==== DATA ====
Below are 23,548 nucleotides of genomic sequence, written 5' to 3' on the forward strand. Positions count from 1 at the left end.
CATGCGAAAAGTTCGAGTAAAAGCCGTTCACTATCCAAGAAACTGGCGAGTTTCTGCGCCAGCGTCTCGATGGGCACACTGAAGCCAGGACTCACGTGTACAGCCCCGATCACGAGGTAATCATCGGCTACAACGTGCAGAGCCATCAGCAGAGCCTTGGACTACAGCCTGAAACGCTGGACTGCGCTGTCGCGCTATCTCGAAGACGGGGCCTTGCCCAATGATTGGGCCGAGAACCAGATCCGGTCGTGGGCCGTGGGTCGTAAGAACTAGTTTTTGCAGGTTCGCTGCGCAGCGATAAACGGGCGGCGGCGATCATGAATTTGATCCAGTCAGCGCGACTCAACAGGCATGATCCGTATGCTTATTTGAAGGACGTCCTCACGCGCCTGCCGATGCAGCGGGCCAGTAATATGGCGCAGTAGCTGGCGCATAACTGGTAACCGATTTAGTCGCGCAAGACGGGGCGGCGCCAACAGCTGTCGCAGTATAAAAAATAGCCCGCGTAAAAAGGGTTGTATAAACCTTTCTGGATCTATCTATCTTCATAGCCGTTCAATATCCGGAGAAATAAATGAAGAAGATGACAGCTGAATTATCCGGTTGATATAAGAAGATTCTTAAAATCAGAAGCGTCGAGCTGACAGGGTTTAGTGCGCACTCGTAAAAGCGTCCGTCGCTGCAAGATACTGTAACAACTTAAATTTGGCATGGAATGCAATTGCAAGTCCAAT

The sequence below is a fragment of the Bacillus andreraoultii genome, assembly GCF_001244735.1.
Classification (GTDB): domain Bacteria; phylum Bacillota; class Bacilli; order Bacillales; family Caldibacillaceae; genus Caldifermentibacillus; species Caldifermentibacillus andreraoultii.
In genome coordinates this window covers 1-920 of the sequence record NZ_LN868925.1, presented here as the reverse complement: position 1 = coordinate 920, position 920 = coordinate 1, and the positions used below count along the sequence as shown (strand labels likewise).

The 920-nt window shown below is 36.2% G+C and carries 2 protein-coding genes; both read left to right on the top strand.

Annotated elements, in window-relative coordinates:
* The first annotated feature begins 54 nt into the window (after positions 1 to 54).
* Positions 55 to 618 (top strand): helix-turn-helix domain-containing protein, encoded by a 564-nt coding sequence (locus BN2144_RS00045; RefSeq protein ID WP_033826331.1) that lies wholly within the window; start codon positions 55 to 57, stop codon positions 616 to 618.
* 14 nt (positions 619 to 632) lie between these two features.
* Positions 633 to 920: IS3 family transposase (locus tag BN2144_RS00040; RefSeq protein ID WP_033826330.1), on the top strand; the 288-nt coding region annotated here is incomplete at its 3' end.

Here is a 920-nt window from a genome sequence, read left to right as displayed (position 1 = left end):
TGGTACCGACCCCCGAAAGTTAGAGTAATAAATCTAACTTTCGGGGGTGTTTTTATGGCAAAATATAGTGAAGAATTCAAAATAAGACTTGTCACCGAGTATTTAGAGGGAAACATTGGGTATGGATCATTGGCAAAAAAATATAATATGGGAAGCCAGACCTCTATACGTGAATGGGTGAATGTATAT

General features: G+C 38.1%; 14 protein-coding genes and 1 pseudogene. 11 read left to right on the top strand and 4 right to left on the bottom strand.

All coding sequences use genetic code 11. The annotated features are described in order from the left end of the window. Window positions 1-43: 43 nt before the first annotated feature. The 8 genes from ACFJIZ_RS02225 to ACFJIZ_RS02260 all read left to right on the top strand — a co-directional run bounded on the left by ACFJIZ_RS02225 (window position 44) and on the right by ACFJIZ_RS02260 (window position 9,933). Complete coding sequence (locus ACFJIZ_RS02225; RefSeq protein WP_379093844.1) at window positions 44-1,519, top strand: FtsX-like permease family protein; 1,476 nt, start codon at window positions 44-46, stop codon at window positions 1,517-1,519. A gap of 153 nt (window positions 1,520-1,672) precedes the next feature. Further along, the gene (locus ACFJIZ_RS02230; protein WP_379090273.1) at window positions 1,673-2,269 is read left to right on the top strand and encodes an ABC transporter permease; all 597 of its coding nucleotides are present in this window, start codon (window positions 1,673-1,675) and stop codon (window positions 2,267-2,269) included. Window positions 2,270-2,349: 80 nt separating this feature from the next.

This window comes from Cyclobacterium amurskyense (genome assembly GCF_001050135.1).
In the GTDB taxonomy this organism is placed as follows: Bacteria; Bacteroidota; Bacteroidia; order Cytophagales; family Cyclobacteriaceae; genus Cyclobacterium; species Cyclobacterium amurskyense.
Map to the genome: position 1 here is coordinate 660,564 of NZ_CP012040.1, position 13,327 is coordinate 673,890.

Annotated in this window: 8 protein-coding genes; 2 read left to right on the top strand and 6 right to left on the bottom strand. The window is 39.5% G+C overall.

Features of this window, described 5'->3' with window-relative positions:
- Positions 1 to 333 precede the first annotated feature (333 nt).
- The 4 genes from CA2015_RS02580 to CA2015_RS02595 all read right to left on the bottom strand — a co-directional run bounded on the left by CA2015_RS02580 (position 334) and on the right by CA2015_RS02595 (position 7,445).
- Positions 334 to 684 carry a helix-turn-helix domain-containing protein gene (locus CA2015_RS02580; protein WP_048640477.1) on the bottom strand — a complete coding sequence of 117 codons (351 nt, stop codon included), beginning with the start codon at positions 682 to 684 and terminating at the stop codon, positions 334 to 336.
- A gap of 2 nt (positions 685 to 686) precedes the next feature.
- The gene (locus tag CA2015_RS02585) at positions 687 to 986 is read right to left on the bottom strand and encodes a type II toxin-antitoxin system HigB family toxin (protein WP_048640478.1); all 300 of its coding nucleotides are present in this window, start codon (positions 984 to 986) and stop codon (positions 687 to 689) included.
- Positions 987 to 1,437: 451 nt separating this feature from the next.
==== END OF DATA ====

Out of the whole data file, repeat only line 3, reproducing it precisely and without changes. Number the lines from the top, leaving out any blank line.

The sequence below is a fragment of the Bacillus andreraoultii genome, assembly GCF_001244735.1.